Express & Star

The Big Debate: The best Christmas film of them all

What’s the best Christmas film of all time? Dan Morris and Andy Richardson put forward their festive movie top picks.

Home Alone

Dan Morris: Die Hard and Home Alone

The best Christmas film? For once, ladies and gentlemen, there are two correct answers...

The jewel in the crown of 1988, John McTiernan's Die Hard gave us a festive flick with a difference, with a film that was marketed at the time as '40 stories of sheer adventure'. Sold!

A traditional entry in the Christmas-movie pantheon, this one is not. Yet with Bruce Willis's John McClane taking on tower block terrorists on Christmas Eve, it is a tale of good versus evil, the triumph of the underdog, and of sacrifice, faith and courage achieving glorious victory in the face of adversity (albeit with help from a machine gun... ho, ho, ho...). If that doesn't stir the Christmas spirit, I don't know what does. Except, wait... yes I do!

Not your particular brand of Baileys? How about a cute kid kicking burglar behinds?

Though it's somewhat disturbing to think that its leading star is now 43, Home Alone gave us a timeless Yuletide treat with a 10-year-old Macaulay Culkin front and centre.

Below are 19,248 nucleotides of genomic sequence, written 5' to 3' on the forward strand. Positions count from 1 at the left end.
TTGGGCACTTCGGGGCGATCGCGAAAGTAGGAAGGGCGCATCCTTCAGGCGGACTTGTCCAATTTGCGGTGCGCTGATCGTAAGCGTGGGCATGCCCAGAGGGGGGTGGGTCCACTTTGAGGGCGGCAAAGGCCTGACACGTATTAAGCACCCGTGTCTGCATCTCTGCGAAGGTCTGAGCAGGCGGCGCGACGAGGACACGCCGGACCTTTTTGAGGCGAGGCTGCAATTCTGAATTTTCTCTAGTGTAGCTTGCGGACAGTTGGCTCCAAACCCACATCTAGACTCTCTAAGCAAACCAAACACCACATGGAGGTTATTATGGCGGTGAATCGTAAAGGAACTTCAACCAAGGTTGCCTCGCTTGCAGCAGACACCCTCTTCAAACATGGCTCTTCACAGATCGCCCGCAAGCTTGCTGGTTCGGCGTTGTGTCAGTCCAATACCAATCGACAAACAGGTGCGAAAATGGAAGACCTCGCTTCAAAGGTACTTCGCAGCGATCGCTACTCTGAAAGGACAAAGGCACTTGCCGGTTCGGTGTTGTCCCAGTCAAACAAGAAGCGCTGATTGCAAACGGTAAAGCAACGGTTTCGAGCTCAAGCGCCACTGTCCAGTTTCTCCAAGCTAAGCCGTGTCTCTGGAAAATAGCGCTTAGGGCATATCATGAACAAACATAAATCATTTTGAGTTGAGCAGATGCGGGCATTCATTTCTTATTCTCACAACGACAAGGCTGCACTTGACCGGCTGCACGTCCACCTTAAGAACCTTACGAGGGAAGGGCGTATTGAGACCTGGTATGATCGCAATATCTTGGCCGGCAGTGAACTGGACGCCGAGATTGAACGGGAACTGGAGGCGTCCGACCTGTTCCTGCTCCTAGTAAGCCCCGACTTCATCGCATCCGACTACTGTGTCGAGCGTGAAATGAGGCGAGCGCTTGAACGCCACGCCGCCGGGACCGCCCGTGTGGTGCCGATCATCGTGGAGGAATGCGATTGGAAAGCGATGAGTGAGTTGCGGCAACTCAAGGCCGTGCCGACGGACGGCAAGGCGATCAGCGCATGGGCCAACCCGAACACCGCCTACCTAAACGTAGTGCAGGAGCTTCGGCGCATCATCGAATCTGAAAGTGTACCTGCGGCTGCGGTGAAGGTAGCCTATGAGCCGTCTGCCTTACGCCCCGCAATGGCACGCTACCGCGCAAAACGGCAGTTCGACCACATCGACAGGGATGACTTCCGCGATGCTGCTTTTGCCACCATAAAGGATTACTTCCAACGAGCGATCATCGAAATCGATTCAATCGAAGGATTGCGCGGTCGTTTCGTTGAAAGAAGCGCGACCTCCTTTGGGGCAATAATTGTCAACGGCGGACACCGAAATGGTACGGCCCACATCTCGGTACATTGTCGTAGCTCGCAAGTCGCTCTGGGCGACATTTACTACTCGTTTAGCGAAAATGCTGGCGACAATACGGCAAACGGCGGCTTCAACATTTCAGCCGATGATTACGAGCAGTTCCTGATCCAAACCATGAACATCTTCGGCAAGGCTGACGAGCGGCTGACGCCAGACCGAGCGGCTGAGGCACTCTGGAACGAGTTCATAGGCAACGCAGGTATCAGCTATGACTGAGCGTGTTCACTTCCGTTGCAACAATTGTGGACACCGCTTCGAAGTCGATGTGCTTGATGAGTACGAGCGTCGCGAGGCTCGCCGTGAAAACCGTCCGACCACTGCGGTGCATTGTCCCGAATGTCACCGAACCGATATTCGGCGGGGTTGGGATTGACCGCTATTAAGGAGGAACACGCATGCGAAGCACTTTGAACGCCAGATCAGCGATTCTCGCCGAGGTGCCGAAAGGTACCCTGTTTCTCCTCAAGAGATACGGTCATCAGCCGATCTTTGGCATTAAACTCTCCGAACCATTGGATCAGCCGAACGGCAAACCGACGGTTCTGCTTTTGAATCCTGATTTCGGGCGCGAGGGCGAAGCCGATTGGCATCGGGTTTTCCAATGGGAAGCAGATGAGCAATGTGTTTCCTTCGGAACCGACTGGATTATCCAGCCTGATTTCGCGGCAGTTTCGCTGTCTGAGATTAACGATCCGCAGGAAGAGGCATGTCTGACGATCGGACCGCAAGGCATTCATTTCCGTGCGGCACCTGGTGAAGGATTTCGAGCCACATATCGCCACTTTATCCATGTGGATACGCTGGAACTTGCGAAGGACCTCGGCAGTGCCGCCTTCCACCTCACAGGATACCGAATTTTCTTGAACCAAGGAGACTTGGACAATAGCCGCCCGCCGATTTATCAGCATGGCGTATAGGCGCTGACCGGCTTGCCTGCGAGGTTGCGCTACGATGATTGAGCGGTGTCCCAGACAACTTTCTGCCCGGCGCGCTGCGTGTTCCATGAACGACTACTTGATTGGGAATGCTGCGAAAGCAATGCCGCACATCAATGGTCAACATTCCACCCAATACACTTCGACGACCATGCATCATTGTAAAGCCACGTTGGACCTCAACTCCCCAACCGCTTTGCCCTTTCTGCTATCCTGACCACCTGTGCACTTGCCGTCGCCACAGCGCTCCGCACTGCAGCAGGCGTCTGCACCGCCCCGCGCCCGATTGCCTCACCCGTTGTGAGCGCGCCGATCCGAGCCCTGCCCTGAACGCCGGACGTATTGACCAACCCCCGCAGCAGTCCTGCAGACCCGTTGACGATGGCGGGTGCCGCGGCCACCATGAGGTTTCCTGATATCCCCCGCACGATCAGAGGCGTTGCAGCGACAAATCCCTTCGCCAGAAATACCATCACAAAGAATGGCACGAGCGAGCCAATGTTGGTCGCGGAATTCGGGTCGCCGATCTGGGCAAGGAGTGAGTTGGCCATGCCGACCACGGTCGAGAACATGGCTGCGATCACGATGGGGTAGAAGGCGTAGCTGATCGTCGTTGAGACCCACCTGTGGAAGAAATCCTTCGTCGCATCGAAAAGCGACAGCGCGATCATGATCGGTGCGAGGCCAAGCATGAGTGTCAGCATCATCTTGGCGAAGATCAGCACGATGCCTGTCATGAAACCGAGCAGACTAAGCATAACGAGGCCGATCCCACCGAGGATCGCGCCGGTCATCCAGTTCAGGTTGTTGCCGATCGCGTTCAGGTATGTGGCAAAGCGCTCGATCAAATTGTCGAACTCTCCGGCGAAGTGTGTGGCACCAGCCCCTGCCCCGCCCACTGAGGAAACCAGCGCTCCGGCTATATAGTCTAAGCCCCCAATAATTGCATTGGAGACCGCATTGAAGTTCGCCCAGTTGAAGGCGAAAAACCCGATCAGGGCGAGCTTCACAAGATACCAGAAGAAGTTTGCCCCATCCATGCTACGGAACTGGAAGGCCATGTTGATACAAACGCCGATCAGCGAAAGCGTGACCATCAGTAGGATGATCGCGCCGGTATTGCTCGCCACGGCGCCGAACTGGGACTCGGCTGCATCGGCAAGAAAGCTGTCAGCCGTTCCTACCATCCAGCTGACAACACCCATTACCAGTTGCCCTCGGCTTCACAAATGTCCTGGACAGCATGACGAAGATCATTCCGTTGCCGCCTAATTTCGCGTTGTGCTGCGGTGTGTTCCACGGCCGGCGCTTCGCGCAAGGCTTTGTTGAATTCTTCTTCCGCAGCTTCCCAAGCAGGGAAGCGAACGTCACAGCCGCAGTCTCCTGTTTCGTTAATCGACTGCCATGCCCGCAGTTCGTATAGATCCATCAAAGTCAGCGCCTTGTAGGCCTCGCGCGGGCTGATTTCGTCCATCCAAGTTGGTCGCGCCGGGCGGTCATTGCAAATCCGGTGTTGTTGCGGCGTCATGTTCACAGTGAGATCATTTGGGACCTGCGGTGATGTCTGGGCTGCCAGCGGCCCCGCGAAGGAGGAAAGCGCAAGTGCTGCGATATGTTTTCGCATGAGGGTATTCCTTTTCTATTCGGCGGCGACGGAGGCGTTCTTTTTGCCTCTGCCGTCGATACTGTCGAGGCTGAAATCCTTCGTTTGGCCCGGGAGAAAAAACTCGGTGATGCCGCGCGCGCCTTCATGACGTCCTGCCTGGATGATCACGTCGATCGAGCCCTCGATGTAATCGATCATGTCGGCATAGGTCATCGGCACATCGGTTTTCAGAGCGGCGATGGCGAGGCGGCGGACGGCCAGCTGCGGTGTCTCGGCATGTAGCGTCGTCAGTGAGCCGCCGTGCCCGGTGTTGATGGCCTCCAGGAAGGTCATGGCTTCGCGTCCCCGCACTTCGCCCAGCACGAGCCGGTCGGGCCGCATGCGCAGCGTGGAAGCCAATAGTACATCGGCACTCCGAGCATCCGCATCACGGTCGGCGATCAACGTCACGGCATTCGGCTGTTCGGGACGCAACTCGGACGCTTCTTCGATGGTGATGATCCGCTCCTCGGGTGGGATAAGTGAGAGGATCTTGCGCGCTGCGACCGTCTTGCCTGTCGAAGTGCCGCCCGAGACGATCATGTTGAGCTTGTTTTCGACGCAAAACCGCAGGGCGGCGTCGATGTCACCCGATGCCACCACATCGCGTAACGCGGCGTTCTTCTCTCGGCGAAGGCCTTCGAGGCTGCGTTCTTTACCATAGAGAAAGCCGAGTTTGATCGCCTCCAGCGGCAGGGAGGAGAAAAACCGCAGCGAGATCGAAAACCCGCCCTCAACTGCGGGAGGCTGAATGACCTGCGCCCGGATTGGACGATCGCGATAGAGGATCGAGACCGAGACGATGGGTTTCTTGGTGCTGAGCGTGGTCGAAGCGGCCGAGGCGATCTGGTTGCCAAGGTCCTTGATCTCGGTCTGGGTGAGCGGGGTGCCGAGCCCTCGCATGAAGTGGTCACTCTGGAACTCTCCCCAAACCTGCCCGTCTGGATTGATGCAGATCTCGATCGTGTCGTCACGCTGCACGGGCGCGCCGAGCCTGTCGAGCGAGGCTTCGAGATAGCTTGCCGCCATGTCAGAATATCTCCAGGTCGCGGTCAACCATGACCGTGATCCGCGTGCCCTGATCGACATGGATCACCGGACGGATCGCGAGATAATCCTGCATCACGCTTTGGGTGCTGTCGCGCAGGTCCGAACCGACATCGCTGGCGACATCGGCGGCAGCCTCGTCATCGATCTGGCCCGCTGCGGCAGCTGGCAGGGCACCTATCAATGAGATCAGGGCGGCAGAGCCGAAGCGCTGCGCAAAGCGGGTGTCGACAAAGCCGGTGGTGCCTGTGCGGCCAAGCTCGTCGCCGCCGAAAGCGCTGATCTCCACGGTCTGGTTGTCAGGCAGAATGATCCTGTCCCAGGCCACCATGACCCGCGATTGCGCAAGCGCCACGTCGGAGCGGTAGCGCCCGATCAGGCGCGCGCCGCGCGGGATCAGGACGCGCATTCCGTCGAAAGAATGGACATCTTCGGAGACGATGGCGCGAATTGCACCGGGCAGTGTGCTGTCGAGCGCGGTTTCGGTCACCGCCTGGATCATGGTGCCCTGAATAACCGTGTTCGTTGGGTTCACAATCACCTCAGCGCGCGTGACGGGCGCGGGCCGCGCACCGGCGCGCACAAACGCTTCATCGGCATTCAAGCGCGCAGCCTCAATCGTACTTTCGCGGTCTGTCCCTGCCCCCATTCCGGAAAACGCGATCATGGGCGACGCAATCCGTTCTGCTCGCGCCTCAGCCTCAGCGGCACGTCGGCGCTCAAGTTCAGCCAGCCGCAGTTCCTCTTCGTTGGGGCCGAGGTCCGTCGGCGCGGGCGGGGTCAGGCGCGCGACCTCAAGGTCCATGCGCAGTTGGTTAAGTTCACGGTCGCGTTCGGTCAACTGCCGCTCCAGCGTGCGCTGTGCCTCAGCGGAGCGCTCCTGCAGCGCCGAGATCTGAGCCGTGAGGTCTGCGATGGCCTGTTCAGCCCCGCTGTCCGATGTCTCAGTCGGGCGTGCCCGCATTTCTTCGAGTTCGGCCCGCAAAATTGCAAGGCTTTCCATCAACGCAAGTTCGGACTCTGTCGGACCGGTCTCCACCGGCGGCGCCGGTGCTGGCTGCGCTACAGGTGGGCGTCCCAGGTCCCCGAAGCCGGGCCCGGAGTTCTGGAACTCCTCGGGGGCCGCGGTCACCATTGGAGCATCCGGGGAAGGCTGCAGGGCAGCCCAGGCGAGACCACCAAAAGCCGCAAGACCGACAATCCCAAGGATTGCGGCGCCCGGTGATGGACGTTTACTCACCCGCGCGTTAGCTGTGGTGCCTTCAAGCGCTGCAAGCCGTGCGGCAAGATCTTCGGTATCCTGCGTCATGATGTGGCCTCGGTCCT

There's no pre-teen on the planet that hasn't dreamed of doing some of things Mac gets up to in this absolute Christmas cracker, and there's nothing I love more than wheeling this one out every year and getting back in touch with my inner child. That, of course, is what Christmas is really all about.

So here's to my two Christmas heroes, John McClane and Kevin McCallister – a festive force of war from which there is no escape.

Joe Pesci, Alan Rickman and other assorted bad guys be warned; you're gonna' get your turkey trimmed.

Andy Richardson: It's A Wonderful Life

George Bailey is all of us. The lead role in Frank Capra’s iconic It’s A Wonderful Life is the man who has given up his dreams to help others. Things don’t pan out, of course, because they never do. And when George reaches his lowest ebb, when he decides to call it a day, his guardian angel, Clarence Odbody, arrives and persuades him to keep going. He achieves that by showing George how many lives he’s touched and what the world would be like if he didn’t exist.

With good reason, It’s a Wonderful Life is considered one of the greatest films of all time, and among the best Christmas films ever. And there’s a simple reason for that: it’s relatable.

We all get down on our luck, especially at Christmas, a time when we have to buy presents we can’t afford, spend time with relatives we don’t like, commit to work we don’t want to do because it eats into time that we might otherwise be spending with family we do like – oh, yes, and it’s always cold, wet, and dark – but never snowy.

And yet. And yet. It’s A Wonderful Life is a film about perspective, about counting our blessings, about realising that life is far from perfect – but those imperfections make it, well, wonderful.

It’s an everyman film that encourages us not to be hard on ourselves and to look for the joy in the small, everyday stuff that we take for granted. Call it sentimental – it is – but it’s is a film that shows how good guys sometimes win.

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